BOSTON ( TheStreet) -- President Barack Obama's mortgage-assistance program has been a failure. Now the government is modifying the modification program itself.

The Home Affordable Modification Program (HAMP) has helped only 168,708 homeowners as foreclosures rose to 2.8 million last year. Foreclosures may jump to 4.5 million this year, according to economists.

A report released yesterday by the Special Inspector General for the Troubled Asset Relief Program (SIGTARP) on the failings of HAMP was dire. Even if the mortgage-relief program eventually achieves 1.5 to 2 million permanent modifications, "the program will not be a long-term success if large amounts of borrowers simply re-default and end up facing foreclosure anyway," the report said.

Shortly after taking office, Obama counted on the mortgage-assistance program to bail out homeowners and save the economy from falling into a deeper rut. The jobless rate rose to more than 10% at the end of last year, imperiling more homeowners. Obama's new plan expands Treasury Department and Federal Housing Administration efforts, using money from the Troubled Asset Relief Program, which bailed out big banks including Bank of America and Citigroup.

The Obama administration could do a better job of seeing the foreclosure problem and possible remedies through the eyes of homeowners. Consumers' viewpoint may have been lost amid wrangling over financial technicalities.


Pessimism among endangered homeowners likely kept many from exploring their options. Had more people looked into trial-modification programs, the larger pool of homeowners would have spelled greater success.

Homeowners with underwater mortgages, whose loans are larger than the homes are worth, are no longer fearing the repercussions of a foreclosure or viewing it in ethical terms. Wall Street abuses and bailouts have fostered an attitude that walking away from an obligation is a legitimate option. There's a defeatist attitude among many who would rather just give up than work through the process of an assistance program.

In what may be a chicken-and-egg type of debate, most think in terms of the foreclosure crisis having contributed to the spike in the unemployment rate. There may be no doubt that foreclosures led to shrinkage in housing-related industries. But record unemployment rates are surely feeding that feeling of a continuous cycle of foreclosures.

A total of 9.7% of American workers are unemployed. More telling is that 43%, or about 6.3 million people, are classified as long-term unemployed (out of work for 27 weeks or at least six months).

Even the best modification program would be hard-pressed to attract the participation of someone looking at the real prospect of a full-year without steady income. The prospect of re-defaulting looms large.


Not all homeowners can, or should, be saved. Poor financial decisions, exemplified by large debt and little savings, need to be acknowledged.

According to the SIGTARP report, the HAMP program's design made it "particularly vulnerable to re-defaults."

Non-mortgage debt -- car payments, student loans, credit cards and second liens -- isn't factored into the modified-payment calculation and doesn't exclude borrowers from participating.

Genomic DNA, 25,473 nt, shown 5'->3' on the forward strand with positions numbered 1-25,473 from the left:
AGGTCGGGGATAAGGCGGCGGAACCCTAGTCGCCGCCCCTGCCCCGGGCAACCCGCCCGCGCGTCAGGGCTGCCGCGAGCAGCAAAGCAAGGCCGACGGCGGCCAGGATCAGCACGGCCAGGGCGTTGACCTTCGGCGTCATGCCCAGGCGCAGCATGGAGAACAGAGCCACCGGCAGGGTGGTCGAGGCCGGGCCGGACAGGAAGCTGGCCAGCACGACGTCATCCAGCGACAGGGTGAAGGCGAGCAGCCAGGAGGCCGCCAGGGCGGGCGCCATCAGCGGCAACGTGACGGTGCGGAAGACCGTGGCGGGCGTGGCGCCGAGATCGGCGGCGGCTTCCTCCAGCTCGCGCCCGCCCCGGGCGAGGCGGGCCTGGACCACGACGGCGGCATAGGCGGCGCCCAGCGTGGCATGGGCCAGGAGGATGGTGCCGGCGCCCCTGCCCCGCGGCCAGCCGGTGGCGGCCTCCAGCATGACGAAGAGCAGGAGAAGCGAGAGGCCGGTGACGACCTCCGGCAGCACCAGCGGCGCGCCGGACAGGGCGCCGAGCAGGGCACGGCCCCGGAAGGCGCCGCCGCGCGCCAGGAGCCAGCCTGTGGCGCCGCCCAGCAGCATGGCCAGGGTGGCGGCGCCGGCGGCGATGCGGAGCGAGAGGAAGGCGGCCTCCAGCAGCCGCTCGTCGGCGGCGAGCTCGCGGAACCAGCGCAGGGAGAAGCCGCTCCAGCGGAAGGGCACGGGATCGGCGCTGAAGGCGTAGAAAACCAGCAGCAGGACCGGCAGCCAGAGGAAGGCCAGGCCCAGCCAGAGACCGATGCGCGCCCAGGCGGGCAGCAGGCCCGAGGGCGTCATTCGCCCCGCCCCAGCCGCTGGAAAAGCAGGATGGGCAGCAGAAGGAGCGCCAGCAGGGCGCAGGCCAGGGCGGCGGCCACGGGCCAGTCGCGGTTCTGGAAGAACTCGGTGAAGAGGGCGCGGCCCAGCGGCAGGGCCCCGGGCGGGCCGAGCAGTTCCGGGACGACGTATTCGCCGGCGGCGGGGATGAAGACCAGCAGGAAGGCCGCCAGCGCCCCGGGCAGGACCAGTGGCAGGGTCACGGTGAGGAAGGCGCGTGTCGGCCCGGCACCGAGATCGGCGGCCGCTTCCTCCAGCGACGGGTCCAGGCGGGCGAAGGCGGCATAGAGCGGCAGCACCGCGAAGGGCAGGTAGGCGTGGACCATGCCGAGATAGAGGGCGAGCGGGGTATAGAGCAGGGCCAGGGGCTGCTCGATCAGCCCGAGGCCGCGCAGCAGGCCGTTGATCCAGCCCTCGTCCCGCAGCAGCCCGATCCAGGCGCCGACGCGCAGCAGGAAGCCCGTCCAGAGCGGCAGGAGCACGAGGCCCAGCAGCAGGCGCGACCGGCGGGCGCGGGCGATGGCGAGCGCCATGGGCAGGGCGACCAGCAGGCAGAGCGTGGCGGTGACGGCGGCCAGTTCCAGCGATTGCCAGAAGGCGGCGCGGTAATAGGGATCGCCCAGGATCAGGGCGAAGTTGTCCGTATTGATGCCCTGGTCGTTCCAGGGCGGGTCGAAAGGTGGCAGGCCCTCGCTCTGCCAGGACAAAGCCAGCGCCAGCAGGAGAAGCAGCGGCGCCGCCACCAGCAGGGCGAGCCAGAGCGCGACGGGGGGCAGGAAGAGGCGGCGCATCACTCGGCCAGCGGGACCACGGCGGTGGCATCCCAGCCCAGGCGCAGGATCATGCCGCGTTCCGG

Borrowers may be unable to meet increased monthly payments as the five-year modification program runs its course. Even with interest incrementally raised by 1 percentage point annually during the program, many homeowners could see monthly payments jump 20% to 30%. Incomes are unlikely to rise in tandem.

A study by the National Community Reinvestment Coalition (NCRC), an association of 600 community-based organizations that promotes access to banking services, almost half of distressed homeowners seeking modifications were 50 and older, "suggesting this crisis has the potential to threaten the retirement security of a large segment of the American population." Given the choice of a foreclosure or losing their nest egg, most older Americans will likely choose the former.


People can't take advantage of a program they don't know about. Public outreach is cited in the SIGTARP analysis.

The HAMP program has been promoted online, at community outreach events and through an informational telephone hotline. Community outreach took place in only 23 cities.

The Treasury Department's plan to use media advertising is delayed and won't begin until next month because it has taken more than a year to develop the collection of public-service announcements.

Until a wide-reaching television and radio campaign is launched, there are millions of people who don't know the program is available, how it can help them or how to participate. Worst of all, even if the government isn't marketing its program effectively, disreputable "foreclosure prevention" businesses are.

In a study released this week, NCRC reported that it had conducted "mystery shopping" of almost 200 foreclosure-prevention providers. The shoppers posed as delinquent borrowers facing steep increases in the monthly payment of their interest-only loans.

The foreclosure-prevention providers quoted an average fee of $2,611 for their services and only 20% followed Federal Trade Commission (FTC) guidance that requires companies to inform consumers of alternatives such as nonprofit organizations that provide services for free. In about a quarter of the mystery-shopping calls, shoppers were advised to refrain from paying their mortgage and from contacting their lender.

-- Reported by Joe Mont in Boston.